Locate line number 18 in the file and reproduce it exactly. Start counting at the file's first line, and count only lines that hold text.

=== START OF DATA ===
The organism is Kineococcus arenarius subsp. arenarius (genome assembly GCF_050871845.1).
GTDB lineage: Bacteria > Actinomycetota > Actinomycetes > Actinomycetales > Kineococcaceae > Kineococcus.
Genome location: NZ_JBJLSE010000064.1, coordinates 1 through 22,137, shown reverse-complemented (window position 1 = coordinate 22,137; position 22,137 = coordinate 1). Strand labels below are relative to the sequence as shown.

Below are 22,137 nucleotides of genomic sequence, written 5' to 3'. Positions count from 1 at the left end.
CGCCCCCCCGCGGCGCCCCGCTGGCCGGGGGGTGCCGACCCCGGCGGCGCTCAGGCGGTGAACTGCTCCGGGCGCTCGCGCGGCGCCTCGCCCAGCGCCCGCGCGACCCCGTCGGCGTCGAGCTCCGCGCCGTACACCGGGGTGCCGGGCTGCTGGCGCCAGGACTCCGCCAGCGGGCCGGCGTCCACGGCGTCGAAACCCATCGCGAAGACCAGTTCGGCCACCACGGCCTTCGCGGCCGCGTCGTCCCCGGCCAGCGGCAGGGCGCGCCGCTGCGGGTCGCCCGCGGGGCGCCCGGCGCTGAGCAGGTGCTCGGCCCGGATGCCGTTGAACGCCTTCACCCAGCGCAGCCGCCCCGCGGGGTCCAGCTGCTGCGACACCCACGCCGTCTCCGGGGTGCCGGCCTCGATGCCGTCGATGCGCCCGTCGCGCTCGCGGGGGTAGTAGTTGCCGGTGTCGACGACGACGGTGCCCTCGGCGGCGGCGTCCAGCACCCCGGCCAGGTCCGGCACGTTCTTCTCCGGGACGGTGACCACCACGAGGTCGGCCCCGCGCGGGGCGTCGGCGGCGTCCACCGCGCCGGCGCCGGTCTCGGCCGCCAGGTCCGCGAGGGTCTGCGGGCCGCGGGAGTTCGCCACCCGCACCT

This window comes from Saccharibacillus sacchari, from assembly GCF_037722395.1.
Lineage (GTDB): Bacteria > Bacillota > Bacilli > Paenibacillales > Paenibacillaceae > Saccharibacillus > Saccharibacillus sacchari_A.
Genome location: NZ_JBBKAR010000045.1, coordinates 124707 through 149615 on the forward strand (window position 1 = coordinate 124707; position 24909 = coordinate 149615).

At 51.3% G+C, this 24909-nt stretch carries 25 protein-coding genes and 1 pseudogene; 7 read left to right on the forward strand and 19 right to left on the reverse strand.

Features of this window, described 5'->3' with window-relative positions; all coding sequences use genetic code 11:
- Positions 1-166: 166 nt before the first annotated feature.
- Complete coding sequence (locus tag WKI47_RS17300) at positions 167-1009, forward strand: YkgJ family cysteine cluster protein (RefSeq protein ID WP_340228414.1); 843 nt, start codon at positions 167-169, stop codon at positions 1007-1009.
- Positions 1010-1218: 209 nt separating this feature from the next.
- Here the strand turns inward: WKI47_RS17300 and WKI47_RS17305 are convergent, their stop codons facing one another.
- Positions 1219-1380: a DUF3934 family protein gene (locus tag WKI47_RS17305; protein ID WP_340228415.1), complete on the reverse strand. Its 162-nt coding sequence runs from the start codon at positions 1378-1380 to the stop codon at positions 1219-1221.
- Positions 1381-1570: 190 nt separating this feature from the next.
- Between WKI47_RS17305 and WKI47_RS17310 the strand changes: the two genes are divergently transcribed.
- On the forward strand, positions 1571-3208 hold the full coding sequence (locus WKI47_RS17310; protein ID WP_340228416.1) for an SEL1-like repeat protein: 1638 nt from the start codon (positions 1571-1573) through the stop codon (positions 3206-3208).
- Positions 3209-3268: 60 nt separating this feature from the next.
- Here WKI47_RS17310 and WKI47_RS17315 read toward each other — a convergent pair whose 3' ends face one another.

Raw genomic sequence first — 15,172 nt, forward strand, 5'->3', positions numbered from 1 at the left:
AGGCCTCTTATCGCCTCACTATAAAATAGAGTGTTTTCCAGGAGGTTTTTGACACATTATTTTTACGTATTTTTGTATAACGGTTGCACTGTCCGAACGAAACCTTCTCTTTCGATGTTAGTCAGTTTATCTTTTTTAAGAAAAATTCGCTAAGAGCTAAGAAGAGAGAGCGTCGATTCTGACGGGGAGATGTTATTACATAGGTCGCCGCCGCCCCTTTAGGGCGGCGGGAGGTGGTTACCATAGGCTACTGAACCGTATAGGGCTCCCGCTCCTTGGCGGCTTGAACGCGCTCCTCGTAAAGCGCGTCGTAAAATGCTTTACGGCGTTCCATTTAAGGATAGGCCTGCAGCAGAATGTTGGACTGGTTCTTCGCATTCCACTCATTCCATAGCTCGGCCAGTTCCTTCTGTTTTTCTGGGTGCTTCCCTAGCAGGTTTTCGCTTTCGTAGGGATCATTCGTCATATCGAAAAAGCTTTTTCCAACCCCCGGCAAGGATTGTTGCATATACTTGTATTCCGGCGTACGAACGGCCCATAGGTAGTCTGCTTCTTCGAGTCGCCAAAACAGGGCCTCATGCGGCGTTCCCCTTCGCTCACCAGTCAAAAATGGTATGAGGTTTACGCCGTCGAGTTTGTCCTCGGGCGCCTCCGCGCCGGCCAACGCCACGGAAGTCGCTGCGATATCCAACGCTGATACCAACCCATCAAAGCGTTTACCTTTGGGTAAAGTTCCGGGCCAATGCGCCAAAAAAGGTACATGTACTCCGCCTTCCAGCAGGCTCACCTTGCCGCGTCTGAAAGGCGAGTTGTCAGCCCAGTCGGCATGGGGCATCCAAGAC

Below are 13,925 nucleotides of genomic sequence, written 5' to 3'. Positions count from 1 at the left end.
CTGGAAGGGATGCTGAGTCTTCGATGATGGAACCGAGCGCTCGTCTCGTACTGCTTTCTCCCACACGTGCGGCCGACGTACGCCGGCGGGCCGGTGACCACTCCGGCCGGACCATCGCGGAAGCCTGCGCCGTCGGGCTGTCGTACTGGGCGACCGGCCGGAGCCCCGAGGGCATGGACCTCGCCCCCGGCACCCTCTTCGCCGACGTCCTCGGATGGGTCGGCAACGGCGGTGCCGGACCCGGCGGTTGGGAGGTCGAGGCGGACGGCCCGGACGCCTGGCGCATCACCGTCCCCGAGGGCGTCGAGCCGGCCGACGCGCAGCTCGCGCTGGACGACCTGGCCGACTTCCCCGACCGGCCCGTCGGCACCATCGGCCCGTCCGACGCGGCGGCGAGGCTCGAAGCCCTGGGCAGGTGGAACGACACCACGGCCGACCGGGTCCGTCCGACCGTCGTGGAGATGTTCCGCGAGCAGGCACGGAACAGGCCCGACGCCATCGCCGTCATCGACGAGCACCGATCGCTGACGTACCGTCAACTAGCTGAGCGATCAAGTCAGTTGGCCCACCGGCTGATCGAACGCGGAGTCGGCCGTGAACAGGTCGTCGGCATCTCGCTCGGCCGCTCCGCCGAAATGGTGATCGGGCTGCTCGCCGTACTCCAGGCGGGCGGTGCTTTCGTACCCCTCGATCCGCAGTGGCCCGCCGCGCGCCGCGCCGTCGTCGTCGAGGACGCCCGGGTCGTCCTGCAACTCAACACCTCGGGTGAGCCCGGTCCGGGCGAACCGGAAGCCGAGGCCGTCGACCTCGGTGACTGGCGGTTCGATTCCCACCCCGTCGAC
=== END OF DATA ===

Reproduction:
- On the forward strand, positions 1571-3208 hold the full coding sequence (locus WKI47_RS17310; protein ID WP_340228416.1) for an SEL1-like repeat protein: 1638 nt from the start codon (positions 1571-1573) through the stop codon (positions 3206-3208).